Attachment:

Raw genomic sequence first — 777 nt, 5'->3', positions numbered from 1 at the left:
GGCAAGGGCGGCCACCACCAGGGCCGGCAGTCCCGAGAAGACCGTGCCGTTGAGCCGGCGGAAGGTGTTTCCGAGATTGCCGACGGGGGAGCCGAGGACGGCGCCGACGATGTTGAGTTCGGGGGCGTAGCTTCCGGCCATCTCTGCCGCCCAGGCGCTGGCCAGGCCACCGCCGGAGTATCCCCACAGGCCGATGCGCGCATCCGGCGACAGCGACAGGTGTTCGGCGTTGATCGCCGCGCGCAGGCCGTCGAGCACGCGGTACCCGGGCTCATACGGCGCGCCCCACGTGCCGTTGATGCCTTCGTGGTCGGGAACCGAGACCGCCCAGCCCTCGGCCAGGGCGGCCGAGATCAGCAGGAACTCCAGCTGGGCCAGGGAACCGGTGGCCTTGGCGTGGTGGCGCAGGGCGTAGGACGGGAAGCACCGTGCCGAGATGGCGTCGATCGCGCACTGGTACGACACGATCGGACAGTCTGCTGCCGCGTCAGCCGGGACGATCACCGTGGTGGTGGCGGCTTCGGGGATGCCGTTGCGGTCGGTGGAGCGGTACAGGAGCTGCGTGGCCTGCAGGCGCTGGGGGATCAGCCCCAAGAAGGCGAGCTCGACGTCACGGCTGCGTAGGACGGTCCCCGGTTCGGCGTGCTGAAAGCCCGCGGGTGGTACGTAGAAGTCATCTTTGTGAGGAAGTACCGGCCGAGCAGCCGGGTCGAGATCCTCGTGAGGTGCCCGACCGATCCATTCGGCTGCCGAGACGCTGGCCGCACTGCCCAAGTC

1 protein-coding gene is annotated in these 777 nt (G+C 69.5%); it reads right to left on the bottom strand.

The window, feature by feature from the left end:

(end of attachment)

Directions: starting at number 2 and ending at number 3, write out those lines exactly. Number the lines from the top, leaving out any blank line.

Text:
GGCAAGGGCGGCCACCACCAGGGCCGGCAGTCCCGAGAAGACCGTGCCGTTGAGCCGGCGGAAGGTGTTTCCGAGATTGCCGACGGGGGAGCCGAGGACGGCGCCGACGATGTTGAGTTCGGGGGCGTAGCTTCCGGCCATCTCTGCCGCCCAGGCGCTGGCCAGGCCACCGCCGGAGTATCCCCACAGGCCGATGCGCGCATCCGGCGACAGCGACAGGTGTTCGGCGTTGATCGCCGCGCGCAGGCCGTCGAGCACGCGGTACCCGGGCTCATACGGCGCGCCCCACGTGCCGTTGATGCCTTCGTGGTCGGGAACCGAGACCGCCCAGCCCTCGGCCAGGGCGGCCGAGATCAGCAGGAACTCCAGCTGGGCCAGGGAACCGGTGGCCTTGGCGTGGTGGCGCAGGGCGTAGGACGGGAAGCACCGTGCCGAGATGGCGTCGATCGCGCACTGGTACGACACGATCGGACAGTCTGCTGCCGCGTCAGCCGGGACGATCACCGTGGTGGTGGCGGCTTCGGGGATGCCGTTGCGGTCGGTGGAGCGGTACAGGAGCTGCGTGGCCTGCAGGCGCTGGGGGATCAGCCCCAAGAAGGCGAGCTCGACGTCACGGCTGCGTAGGACGGTCCCCGGTTCGGCGTGCTGAAAGCCCGCGGGTGGTACGTAGAAGTCATCTTTGTGAGGAAGTACCGGCCGAGCAGCCGGGTCGAGATCCTCGTGAGGTGCCCGACCGATCCATTCGGCTGCCGAGACGCTGGCCGCACTGCCCAAGTC

1 protein-coding gene is annotated in these 777 nt (G+C 69.5%); it reads right to left on the bottom strand.